At 16, Moltmann was drafted into the air force and assigned to defend Hamburg with an 88 mm anti-aircraft flak gun. He and a schoolmate named Gerhard Schopper were stationed on a platform set up on stilts in a lake. At night, they looked at the stars and learned the constellations.

Then the British attacked. They sent 1,000 planes in July 1943 to drop explosives and incendiaries on the city, starting a firestorm that melted metal, asphalt, and glass. Anything organic—wood, fabric, flesh—was consumed by a sea of fire. Temperatures rising above 1,400 degrees Fahrenheit sucked the air out of the streets so the city sounded, according to one survivor, “like an old church organ when someone is playing all the notes at once.”

The operation—which didn’t target military installations or munitions factories but “the morale of the enemy civil population”—was codenamed “Gomorrah,” after the biblical city destroyed by God in Genesis 19. Around 40,000 people were killed.

When the attack was over, Moltmann was floating in the lake, clinging to a shattered piece of wood from his exploded gun platform. His friend Schopper was dead.

He would later describe this as his first religious experience.

“As thousands of people died in the firestorm around me,” Moltmann said, “I cried out to God for the first time: Where are you?

He didn’t get an answer that day. But two years later, he was captured on the frontlines and sent to a prisoner of war camp in Scotland. A chaplain gave him a New Testament with Psalms and he started reading Psalm 39 every night:

Hear my prayer, Lord,

listen to my cry for help;

do not be deaf to my weeping.

He read the Gospel of Mark and found himself deeply drawn to Jesus. The crucifixion undid him.

“I didn’t find Christ. He found me,” Moltmann later said. “There, in the Scottish prisoner of war camp, in the dark pit of my soul, Jesus sought me and found me. ‘He came to seek that which was lost’ (Luke 19:10), and so he came to me.”

When he returned to Germany at 22—the country in ruins—he went to school to study theology. The Nazis were pushed out of the universities during the American-led reconstruction, including the University of Göttingen theologian Emanuel Hirsch, who would hum the Nazi national anthem between classes and once claimed that Adolf Hitler was the greatest Christian statesman in the history of the world.

At Göttingen, Moltmann studied under people who aligned with the Confessing Church and taught the theology of Karl Barth. He wrote a dissertation about a 17th-century French Calvinist, focusing on the doctrine of the perseverance of the saints.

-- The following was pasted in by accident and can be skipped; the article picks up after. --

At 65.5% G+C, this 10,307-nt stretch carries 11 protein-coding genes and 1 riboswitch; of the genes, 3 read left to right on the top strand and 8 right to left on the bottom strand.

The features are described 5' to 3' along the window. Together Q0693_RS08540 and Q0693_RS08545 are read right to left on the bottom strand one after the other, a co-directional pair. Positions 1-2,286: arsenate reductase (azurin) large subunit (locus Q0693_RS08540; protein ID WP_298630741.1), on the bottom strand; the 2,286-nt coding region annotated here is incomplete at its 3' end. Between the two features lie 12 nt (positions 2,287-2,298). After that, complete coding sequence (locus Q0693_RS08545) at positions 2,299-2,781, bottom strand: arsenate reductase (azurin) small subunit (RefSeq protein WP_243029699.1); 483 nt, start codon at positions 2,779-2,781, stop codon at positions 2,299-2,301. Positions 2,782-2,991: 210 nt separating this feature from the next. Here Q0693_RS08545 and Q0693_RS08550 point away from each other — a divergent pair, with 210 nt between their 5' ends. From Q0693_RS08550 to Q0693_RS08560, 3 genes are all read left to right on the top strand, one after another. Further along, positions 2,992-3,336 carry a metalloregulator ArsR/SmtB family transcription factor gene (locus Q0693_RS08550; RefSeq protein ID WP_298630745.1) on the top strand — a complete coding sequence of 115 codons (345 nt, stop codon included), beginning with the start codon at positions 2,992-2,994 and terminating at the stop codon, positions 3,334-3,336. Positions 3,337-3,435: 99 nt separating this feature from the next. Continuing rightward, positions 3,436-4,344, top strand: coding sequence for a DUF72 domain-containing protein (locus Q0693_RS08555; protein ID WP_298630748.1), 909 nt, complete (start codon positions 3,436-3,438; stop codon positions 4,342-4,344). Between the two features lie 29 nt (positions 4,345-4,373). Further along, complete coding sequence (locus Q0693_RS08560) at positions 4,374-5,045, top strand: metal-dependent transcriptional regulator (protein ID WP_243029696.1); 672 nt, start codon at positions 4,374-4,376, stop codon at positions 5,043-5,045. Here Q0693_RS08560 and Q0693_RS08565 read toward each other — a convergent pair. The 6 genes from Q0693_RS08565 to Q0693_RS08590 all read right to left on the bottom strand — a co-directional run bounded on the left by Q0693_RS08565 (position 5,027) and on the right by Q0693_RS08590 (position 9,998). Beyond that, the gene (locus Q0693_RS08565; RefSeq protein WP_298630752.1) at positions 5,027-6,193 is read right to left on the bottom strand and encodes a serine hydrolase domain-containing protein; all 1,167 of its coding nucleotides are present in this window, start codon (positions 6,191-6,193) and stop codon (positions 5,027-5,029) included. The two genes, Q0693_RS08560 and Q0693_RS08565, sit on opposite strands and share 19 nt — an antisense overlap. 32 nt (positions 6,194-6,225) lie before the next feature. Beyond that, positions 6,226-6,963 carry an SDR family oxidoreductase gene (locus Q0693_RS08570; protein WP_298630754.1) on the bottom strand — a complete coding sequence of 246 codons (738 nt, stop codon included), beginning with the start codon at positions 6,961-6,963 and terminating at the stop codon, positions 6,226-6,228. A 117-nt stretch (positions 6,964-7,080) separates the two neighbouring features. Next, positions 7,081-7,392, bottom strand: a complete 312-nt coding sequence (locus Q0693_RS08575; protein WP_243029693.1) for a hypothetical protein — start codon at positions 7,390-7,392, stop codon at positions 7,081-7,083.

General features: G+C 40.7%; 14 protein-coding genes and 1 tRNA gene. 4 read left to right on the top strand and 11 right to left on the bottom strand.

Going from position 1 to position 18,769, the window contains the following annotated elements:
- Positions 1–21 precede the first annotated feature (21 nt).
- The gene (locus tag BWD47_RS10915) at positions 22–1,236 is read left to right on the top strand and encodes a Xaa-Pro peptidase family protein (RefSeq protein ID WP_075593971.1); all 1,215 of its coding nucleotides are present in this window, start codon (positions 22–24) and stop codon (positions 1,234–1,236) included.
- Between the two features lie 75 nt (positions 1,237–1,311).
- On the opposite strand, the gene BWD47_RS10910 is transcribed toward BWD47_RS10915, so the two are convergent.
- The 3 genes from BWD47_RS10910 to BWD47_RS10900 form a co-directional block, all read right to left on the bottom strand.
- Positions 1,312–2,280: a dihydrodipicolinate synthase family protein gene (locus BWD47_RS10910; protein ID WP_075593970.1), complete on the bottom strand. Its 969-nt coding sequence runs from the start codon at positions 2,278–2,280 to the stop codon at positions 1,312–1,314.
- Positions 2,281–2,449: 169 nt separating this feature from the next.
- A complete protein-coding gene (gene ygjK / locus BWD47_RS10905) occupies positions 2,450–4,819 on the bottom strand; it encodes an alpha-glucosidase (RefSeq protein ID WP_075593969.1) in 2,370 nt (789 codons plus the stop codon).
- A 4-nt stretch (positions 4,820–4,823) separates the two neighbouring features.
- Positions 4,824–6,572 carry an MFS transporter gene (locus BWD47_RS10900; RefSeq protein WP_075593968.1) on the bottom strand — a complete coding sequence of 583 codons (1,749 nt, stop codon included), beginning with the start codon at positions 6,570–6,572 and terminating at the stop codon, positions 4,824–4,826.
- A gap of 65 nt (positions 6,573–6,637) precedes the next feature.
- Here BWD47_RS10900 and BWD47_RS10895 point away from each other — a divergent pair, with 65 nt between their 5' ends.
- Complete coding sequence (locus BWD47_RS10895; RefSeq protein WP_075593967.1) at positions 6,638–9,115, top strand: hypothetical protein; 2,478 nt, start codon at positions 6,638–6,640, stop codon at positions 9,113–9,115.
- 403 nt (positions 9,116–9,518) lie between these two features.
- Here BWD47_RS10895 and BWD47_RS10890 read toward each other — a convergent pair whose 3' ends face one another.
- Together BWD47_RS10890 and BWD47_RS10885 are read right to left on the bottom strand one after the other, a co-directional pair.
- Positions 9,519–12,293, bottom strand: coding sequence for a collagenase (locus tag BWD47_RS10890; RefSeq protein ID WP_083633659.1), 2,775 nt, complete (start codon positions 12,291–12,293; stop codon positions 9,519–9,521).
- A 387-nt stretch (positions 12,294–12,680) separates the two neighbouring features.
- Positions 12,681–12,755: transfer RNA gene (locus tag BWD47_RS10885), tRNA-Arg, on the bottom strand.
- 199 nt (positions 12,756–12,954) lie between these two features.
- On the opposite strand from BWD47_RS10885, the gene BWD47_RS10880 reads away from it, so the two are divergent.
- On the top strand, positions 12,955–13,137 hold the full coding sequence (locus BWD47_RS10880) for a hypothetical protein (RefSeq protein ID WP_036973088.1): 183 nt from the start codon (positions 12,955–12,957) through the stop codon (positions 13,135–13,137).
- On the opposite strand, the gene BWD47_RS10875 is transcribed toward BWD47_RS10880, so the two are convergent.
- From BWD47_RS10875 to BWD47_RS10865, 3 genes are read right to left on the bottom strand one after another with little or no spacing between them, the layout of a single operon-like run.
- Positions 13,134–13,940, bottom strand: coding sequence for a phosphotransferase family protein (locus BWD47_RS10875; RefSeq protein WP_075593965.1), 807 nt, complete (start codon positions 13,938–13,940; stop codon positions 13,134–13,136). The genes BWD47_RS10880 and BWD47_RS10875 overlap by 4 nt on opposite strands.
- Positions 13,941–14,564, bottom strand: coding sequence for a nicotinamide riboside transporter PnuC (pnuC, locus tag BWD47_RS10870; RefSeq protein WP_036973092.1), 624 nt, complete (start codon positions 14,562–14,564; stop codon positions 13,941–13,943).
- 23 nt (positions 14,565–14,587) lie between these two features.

While at school, Moltmann fell in love with another theology student, Elisabeth Wendel. They earned their doctorates together and got married in a civil ceremony in Switzerland in 1952.

After graduating, Moltmann was sent to pastor a church in a remote village in North Rhine-Westphalia. He taught a confirmation class of “50 wild boys,” and in the winter made house calls on skis. People asked him to bring herring, margarine, and other food from the store when he came.

“The first question I was asked everywhere was whether I believed in the Devil,” Moltmann later recalled. He taught people they could drive the Devil away by reciting the Nicene Creed. He wasn’t convinced they listened.

Moltmann’s second church was a challenge too. He was sent to a small village in the north of the country, near Bremen. There were rats in the basement of the parsonage, mice in the kitchen, and bats and owls in the attic. About 100 people attended church—but not all at once, and not regularly. On Sunday mornings, the young minister would wait at the window, wondering if anyone was going to be there.

He earned some respect from the farmers for his skill playing the card game Skat, though, and he learned to preach sermons that connected to people. If the older farmers rolled their eyes while he was talking, Moltmann learned, his theology had gotten too detached from their real-life concerns.

“Unless academic theology continually turns back to this theology of the people, it becomes abstract and irrelevant,” he later wrote. “l was not totally suited to be a pastor, but l was happy to have experienced the entire height and depth of human life: children and aged, men and women, healthy and sick, birth and death, etc. l would have been happy to have remained a theologian/pastor.”